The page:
Every year, more than 3.6 million patients (including almost 1 million children) across the United States miss at least one medical appointment.
Why? They don’t have an affordable, easy way to get there.
With a fresh $10.5 million in funding, Boston-based startup Circulation hopes to change this statistic.
The startup, which has pioneered an on-demand non-emergency healthcare transportation platform, announced this week that it has raised a Series A round from a syndicate of healthcare leaders.
“Patients are becoming more active and demanding as to how they consume healthcare,” said Circulation CEO Robin Heffernan. “They want convenience, choice, price transparency and they want to define when and how the care experience is delivered. Addressing this is our focus.”
Launched in 2016, Circulation aims to be more than just a ride.
Its smart, digital transportation platform customizes around a patient's’ specific needs, and integrates with existing healthcare information systems, as well as Uber’s API.
It all starts with patients creating a secure login, followed by an automatic verification of their health insurance and ride eligibility, which is auto-populated into the system from health system records.
Then, hospital transportation coordinators can schedule and manage on-demand rides that are affordable and tailored around patients — all from one interface.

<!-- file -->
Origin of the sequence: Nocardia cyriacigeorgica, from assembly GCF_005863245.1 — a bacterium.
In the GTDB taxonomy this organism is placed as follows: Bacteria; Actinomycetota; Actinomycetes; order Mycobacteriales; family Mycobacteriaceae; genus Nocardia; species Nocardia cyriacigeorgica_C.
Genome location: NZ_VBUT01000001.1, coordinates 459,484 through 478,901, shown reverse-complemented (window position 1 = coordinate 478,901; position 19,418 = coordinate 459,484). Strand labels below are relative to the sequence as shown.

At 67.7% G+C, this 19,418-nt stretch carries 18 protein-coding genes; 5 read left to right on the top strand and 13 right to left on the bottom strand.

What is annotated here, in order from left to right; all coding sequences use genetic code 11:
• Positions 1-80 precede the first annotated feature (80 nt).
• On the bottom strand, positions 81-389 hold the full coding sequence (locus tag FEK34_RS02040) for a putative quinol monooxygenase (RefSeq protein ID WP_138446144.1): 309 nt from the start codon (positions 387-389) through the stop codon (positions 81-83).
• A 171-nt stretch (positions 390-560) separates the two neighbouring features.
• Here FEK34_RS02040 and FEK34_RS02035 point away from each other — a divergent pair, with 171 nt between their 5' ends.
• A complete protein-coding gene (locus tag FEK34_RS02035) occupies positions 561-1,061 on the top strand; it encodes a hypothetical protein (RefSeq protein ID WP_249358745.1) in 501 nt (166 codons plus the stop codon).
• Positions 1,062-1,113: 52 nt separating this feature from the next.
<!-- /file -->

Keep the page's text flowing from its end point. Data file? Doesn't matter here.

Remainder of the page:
Coordinators can update patient information files with transportation scheduling information, making sure physicians, nurses and caregivers are notified when patients arrive for appointments, and receive alerts on Circulation’s dashboard in real-time.
All billing and payment with Uber is reconciled on Circulation’s backend, and patients don’t have to worry about privacy either.
Circulation’s platform is compliant with the Health Insurance Portability and Accountability Act (HIPAA), ensuring the security of patients’ health information.
The company has almost 50 clients across 1,000 hospitals, clinics, community health centers and other healthcare facilities nationwide, including Boston Children’s Hospital, Mercy Health System and Nemours Children’s Health System in Wilmington, Delaware.
Boston-based Commonwealth Care Alliance (CCA), for example, uses Circulation to help vulnerable individuals get to their doctors and other health services (as well as nurses coming to their homes), so they can continue to live at home and in the community rather than at nursing homes or other institutional facilities.
“[In 2017], how we consume healthcare will fundamentally change,” Heffernan said. “We will move from a ‘passive’ model where patients receive care to an ‘active’ model where individuals consume care. The distinction is nuanced on paper, but dramatic in practice.”
Heffernan said the funding will be used to hire talent, to develop Circulation’s product and to further accelerate the company’s expansion and growth across the country.
The round was co-led by Flare Capital Partners and The Providence Service Corporation, with participation from Boston Children’s Hospital, Echo Health Ventures, Intermountain Healthcare Innovation Fund, Humana and NextGen Venture Partners.
Circulation currently employs 15 in Boston, but plans on hitting 35 full-time employees by the end of the year.
Heffernan said they are looking to hire frontend and backend developers, as well as sales and account manager positions with expertise in healthcare technology sales.